New Zealand’s largest magazine publisher closes shop – but why?
The novel Covid-19 crisis has claimed NZ’s biggest magazine publisher, Bauer Media, but the government says it should have sought help through available business assistance initiatives.
This morning, Bauer Media NZ – New Zealand’s largest magazine publisher – announced it is closing shop permanently and with immediate effect, reportedly due to harsh economic impacts of Covid019. But the exact reasons behind this closure are a matter of some contention.
Bauer Media is home to many iconic and longstanding publications including The New Zealand Listener, North & South, Metro, Your Home & Garden, NZ Woman’s Day and Kia Ora Magazine. The Woman’s Weekly has been published since 1932, while NZ Listener has been published since 1939.
Staff were informed of the closure and immediate staff redundancy by CEO, Brendon Hill, via a Zoom meeting this morning. Bauer CEO Hill said: “This is a devastating blow for our committed and talented team who have worked tirelessly to inform and entertain New Zealanders, through some of the country’s best-loved and most-read magazines.
The release says that in response to their situation, Bauer urgently reviewed its New Zealand operations and “considered all options to keep part or all of the business open, including engaging with the New Zealand government”.
The New Zealand government deemed non-daily print media a non-essential service not permitted to publish during the Alert Level Four lockdown last week, however government officials did not see the Covid-19 lockdown as to blame for the company’s closure.
“We understand the New Zealand government’s decision to move to Covid-19 level four, but it has put our business in an untenable position. Publishing in New Zealand is very dependent on advertising revenue and it is highly unlikely that demand will ever return to pre-crisis levels.”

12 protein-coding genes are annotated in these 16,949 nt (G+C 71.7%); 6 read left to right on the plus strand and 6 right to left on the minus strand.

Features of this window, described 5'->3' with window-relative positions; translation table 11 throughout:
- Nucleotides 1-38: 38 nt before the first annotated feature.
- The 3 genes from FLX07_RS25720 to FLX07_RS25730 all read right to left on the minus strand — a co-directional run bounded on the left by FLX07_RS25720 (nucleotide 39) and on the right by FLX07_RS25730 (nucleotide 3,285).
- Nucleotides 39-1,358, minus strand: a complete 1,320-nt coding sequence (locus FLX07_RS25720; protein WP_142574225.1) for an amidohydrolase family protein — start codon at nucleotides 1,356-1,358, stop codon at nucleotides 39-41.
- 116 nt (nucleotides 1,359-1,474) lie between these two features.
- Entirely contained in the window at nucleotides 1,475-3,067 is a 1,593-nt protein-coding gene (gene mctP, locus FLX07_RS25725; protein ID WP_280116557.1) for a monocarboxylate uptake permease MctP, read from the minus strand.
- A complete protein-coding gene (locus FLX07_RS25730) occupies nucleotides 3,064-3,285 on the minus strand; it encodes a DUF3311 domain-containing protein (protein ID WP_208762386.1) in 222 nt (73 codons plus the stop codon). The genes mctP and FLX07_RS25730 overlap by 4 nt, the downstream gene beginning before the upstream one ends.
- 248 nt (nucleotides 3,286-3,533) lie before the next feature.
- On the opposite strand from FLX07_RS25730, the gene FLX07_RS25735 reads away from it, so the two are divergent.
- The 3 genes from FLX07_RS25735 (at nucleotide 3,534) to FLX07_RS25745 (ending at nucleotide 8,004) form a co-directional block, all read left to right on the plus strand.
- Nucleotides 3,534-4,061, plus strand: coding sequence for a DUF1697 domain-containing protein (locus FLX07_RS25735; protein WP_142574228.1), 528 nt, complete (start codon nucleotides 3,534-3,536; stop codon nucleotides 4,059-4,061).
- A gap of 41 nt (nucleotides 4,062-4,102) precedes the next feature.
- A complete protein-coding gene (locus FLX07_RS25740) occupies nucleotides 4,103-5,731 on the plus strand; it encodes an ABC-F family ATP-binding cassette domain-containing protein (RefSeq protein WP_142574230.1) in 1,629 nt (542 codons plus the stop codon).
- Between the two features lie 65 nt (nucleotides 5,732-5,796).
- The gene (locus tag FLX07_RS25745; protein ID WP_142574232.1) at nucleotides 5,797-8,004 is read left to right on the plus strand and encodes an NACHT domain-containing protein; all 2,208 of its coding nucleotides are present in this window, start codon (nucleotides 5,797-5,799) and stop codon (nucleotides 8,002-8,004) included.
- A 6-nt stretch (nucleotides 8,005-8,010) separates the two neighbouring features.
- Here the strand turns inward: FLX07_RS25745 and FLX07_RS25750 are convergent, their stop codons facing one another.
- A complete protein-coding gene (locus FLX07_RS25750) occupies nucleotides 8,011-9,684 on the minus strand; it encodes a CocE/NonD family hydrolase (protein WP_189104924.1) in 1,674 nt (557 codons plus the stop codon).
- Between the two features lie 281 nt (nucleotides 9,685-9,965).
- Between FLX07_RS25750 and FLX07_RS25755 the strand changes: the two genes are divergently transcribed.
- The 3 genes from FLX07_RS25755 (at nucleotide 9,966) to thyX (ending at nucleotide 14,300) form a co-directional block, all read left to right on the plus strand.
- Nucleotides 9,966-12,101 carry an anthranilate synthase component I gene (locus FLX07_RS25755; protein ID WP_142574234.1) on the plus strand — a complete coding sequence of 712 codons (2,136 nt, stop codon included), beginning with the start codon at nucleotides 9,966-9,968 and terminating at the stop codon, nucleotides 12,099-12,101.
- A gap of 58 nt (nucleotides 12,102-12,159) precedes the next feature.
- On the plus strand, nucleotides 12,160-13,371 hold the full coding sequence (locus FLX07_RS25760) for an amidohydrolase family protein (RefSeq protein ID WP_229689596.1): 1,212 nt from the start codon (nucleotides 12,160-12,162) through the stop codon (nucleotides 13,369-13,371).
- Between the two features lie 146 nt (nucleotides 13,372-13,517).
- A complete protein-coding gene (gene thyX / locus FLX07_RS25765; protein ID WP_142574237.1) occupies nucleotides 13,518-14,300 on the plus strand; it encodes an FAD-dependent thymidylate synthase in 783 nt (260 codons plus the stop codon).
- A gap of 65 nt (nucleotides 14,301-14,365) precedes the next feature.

Kris Faafoi, Minister for Broadcasting, Communications and Digital Media, said Bauer Media did not seek financial assistance from the government: “I need to make clear that in conversations I’ve had with Bauer recently they indicated that they were not interested in looking at what assistance they might be able to call on from the government’s Covid assistance initiatives and that is entirely their commercial decision.
Faafoi also explained the decision from Bauer to close shop appears to be a long-time coming, and that they are reflective of the wider media environment. “Bauer is looking for buyers for its New Zealand assets and I don’t want to interfere in that process,” he said. “I also note that Bauer had indicated for some time that they were facing challenges around viability of their operations here in New Zealand.
Jacinda Adern, the Prime Minister, also rejected the idea that Covid-19 was to blame for the company’s shutdown, and laments Bauer’s decision to not draw on government subsidies on offer. “This appears to have been a decision made at the same time as Covid-19, not because of it,” she comments.
“The wage subsidy could have made a difference to those writers, to those journalists, and we were very keen that Bauer take it up. We would have liked Bauer to keep their doors open, keep operating, keep an online offering and move through the other side of Covid-19 once we’re all able to.”
“They didn’t enter a conversation about becoming an essential service, they didn’t seek to continue to operate in lockdown and they didn’t want to use the government support to keep their doors open… In my view, they should have taken it up and they should have kept going.”
Bauer is a family-owned German business that owns more than 600 magazines worldwide and has annual turnover of NZ $4 billion. The decision to shut down Bauer is the latest in the spate of cracks in the traditional media system deepened by the Covid-19 pandemic, including NZME’s closure of Radio Sport and warning of future shutdowns in the days to come.
All of the 237 staff will be paid redundancy and leave entitlements in full, Bauer’s release said.
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